Nordicum - Real Estate Annual Finland 2015 - Page 40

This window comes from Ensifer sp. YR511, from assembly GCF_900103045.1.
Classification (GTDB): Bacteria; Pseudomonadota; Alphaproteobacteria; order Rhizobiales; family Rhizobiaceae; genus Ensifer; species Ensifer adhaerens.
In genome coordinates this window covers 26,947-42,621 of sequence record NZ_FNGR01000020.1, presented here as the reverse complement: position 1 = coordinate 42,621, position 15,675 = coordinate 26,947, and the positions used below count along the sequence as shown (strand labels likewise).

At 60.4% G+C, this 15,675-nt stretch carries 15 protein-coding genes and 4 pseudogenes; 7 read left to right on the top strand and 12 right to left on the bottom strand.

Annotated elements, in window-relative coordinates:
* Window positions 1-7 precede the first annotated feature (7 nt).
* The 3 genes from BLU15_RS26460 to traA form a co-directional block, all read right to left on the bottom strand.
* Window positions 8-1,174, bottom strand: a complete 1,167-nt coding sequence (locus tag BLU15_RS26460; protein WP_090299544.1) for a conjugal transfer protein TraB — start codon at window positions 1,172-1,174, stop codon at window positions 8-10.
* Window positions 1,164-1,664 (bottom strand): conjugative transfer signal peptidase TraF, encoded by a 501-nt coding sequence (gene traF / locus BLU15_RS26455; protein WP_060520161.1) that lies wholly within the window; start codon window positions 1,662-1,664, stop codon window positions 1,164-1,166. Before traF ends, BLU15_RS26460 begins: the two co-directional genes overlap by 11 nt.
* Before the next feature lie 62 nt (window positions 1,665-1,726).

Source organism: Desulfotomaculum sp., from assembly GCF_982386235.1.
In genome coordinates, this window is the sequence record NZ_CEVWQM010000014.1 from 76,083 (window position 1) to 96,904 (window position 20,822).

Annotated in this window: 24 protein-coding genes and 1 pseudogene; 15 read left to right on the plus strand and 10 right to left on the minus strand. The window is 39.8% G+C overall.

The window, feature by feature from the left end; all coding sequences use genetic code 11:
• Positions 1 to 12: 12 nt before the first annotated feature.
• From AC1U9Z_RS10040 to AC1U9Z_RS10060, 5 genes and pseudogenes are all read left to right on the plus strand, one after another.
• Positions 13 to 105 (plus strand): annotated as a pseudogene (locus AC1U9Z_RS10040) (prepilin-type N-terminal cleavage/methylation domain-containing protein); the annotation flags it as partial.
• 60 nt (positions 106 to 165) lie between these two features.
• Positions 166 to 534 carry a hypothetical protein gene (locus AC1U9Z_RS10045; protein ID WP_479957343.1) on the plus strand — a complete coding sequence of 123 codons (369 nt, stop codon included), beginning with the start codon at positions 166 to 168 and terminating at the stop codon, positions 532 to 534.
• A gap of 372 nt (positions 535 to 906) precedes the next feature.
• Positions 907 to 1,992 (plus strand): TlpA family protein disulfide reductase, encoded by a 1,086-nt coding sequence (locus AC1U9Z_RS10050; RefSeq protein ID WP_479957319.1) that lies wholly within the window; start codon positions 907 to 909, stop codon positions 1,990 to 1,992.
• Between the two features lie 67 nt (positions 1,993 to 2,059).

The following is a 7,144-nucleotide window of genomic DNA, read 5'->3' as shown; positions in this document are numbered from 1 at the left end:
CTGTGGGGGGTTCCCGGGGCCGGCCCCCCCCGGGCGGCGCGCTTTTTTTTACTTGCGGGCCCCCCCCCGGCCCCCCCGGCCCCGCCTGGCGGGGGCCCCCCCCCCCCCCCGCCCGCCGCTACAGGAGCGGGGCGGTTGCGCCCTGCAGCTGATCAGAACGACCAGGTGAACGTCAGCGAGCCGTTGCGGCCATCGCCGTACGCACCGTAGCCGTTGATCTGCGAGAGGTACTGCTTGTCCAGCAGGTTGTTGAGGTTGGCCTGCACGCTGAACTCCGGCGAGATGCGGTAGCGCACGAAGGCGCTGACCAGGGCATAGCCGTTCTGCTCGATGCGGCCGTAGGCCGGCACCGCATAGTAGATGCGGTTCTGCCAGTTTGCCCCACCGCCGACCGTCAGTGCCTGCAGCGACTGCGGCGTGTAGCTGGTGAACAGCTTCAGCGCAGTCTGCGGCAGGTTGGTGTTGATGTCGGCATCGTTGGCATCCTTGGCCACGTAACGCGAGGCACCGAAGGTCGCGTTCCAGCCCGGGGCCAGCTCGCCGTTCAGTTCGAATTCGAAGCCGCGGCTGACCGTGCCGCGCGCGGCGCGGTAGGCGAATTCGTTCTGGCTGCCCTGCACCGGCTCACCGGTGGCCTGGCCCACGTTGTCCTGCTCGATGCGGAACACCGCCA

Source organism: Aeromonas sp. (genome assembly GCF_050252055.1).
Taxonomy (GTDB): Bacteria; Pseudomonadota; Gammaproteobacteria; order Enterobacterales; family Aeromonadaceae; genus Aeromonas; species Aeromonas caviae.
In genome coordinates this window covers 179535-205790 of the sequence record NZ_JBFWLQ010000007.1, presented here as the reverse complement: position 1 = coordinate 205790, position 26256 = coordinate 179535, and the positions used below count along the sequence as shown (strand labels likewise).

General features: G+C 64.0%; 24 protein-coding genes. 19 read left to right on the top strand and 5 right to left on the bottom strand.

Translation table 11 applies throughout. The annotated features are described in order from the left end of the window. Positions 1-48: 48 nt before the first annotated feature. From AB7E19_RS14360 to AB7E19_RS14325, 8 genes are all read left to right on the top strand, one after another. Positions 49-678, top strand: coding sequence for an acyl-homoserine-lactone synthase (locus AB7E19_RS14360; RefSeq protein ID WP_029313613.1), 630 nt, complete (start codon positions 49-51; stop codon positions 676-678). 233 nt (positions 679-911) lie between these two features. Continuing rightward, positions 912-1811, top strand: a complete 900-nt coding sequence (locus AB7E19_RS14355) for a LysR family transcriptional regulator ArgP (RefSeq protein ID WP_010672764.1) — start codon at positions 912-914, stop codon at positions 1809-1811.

Photo: Kesko Oyj / Matti Immonen Combining cutting-edge construction with commercial pull, shopping centre Veturi was Finland’s representative in the competition for the Nordic Shopping Center Award last year. Change the Game Shopping centres are becoming multipurpose experience hubs in order to win back the consumers With the pressure from e-trade, shopping centres are working hard to reinvent themselves. One way to succeed is to become ‘destinations’ in their own right. Around the world, many new shopping centres are incorporating a heavy dose of entertainment, restaurants and cafés to their mix to make their centres recreational in addition to strictly commercial; the idea is to drive frequency of visits and length-of-stay. In the USA, there’s talk of ‘retail entertainment centres’ (RECs), ‘retail-tainment’, ‘shoppertainment’ or ‘mall-tainment’ – which certainly means that consultants are awful at twisting words, but, more significantly, heralds the beginning of a whole new era for shopping centres. O ne of the most outspoken protagonists of this new age is Joe Pine, the author of The Experience Economy. According to Pine, what we’re doing today is we’re moving to an experience economy where what consumers want are experiences – memorable experiences which engage them in an inherently personal way. Appearing in October at Aulanko Property Investment Convention in Hämeenlinna, Finland, Pine showcased his perspectives on the changing face of retail. He argued that in order to succeed one must move away from commoditisation and get to the core 38 Nordicum of experience, because of the personal and unique nature of the experiences themselves: they can’t be duplicated or reduced to the lowest common denominator. Anchored on Authenticity Pine is especially keen on authenticity. In order to get “real from the genuine” there must be something special about the place itself. The magic of a place is a sum of two things: venue and event. This simply means that people love to go where the action is and the surroundings are pleasant enough. When Pine talks about heritage, he doesn’t mean that you have to have a medieval castle as your base of operations to have a rich history or a good story – he points to the success of Starbucks as an example of this. Critics say that the problem with selling experience is that people get used to it: there is always somewhere newer to go. But the shopping centres aren’t about to throw in the towel: according to International Council of Shopping Centers, in place of customary tenants, a new breed of tenants – grocery stores, fitness centres and even post offices – is emerging in the USA. In Finland, on the